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Wondering, waiting, wishing for good answers

My heart is heavy for young families with school-aged children right now.

It has to be hard, especially for those homes with two working parents, to know what to do regarding the start of school in a few weeks.

Do we send our children? Do we keep them home and homeschool them? Do we keep them home and enroll them in online classes?

At times, those questions must seem overwhelming.

And our parents and their children are no different than school teachers, administrators and legislators — all of whom also are still wrestling with how best to proceed in this world still facing COVID-19 concerns.

I believe all of us had hoped that, by this point, the coronavirus crisis would have been mitigated, and there would have been more clarity for everyone on how best to proceed. Certainly, that was wishful thinking.

Unfortunately, however, the crisis is just as real, just as threatening, as when school closed back in March, and, thus, here we are — wondering, waiting and wishing for good answers.

For some parents, the answer to school options really comes down to an economic decision.

Who in a two-income home, for instance, will stay at home with the students, if that is what ultimately happens this school year? Or, if a school week is split up between in-school class and online class, who is going to watch the students on the “off” school days?

As a grandfather, I pray for my granddaughters every night, and their parents, who are like just like you — trying to know what is the best thing to do. My one daughter-in-law is a teacher, which raises my concern level up a notch even further.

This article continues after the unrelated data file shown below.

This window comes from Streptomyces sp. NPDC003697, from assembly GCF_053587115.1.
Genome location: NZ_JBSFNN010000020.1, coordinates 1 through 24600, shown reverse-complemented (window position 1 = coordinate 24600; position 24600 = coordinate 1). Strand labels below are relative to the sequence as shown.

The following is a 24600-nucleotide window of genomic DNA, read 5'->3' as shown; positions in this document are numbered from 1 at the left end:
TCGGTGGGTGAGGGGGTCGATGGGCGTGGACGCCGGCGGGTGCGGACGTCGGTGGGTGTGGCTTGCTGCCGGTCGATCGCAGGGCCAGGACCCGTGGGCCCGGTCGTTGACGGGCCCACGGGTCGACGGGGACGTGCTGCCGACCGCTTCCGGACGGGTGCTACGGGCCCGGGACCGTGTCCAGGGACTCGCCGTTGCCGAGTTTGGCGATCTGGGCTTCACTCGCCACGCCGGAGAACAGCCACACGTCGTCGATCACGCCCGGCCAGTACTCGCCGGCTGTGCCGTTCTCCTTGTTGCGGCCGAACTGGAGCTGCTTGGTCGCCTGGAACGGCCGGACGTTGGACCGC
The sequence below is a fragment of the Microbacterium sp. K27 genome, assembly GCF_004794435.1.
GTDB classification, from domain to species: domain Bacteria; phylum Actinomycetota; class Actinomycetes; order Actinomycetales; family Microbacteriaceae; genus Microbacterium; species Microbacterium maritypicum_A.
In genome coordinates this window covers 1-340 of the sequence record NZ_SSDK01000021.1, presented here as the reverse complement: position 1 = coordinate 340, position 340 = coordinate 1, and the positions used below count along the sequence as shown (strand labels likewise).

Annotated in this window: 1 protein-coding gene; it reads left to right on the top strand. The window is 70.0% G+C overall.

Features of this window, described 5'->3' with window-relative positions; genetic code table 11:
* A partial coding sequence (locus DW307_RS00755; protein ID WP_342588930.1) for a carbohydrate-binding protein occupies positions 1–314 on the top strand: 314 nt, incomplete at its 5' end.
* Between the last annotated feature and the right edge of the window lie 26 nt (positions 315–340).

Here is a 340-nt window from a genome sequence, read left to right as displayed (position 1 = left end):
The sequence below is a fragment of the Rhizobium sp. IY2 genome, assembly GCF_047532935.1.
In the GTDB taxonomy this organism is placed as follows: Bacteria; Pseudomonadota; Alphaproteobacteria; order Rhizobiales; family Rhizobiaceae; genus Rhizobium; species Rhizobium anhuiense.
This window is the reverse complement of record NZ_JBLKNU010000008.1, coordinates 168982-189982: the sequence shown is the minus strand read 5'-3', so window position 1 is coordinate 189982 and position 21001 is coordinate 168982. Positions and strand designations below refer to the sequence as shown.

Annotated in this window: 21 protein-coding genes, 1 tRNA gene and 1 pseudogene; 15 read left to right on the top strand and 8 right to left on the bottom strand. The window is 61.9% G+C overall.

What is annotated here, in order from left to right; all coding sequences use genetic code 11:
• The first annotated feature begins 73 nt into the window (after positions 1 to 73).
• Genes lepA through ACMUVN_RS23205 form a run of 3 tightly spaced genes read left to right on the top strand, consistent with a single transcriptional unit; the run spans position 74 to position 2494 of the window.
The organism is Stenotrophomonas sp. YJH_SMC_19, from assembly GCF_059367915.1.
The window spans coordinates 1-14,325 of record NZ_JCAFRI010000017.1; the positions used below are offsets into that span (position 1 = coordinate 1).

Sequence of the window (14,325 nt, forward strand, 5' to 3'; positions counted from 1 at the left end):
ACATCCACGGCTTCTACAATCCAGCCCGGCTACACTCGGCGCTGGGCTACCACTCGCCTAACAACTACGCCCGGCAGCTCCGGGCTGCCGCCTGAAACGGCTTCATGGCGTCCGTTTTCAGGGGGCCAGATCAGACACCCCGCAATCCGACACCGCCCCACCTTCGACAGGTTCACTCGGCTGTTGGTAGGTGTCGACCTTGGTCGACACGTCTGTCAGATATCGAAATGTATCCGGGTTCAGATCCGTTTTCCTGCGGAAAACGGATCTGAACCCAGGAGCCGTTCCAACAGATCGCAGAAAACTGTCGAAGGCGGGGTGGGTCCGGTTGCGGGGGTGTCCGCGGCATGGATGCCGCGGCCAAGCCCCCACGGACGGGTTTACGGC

Just as confusing as school is what to do for daycare, which my two youngest granddaughters need right now. How do you balance a need for social interaction with others of a similar age against social distancing at young ages?

While trying times for all of us, it is even more so for those families and children.

And what about parents of college students? Again, some colleges are having students return, but many are not.

My one son is a professor at Wayne State University, where the vast majority of the classes will be taught online all year. He has been conducting research and working remotely since March, and only this week visited his office for the first time since the spring.

In Bridge Magazine — one of the state’s premier publications, in my estimation — a poll recently was shared regarding state residents’ thoughts on whether it was safe for students to return to school. Their findings showed that 51% did not believe it safe enough, 36% were satisfied it was safe enough,and 13% were unsure.

The Washington Post, in a story on Thursday, said in a poll they conducted nationally more than 80% favored holding school at least partially online this year, if not all classes being online.

Even still, the Post reported parents also had concerns about the quality of learning for their students from online offerings.

Their findings revealed 44% favored a mix of online and in-person classes this year, 39%wanted all online teaching, and 16% wanted in-school classes.

Meaghan Gauthier, Alpena Public School’s assistant superintendent for instruction, told parents this week officials are trying to create as safe an environment as they can for students.

“A way to look at it is, we can never guarantee that we are going to mitigate 100% of risk … but what we can do is put in a strategy that is powerful, that will help us mitigate our risk,” she said.

Which is really all that can be asked for at this point.

I have much empathy for parents right now.

My guess is you do, too.

They need our support, and, perhaps, more importantly, our prayers.

Bill Speer can be reached at 989-354-3111, ext. 311, or bspeer@thealpenanews.com. Follow him on Twitter @billspeer13.

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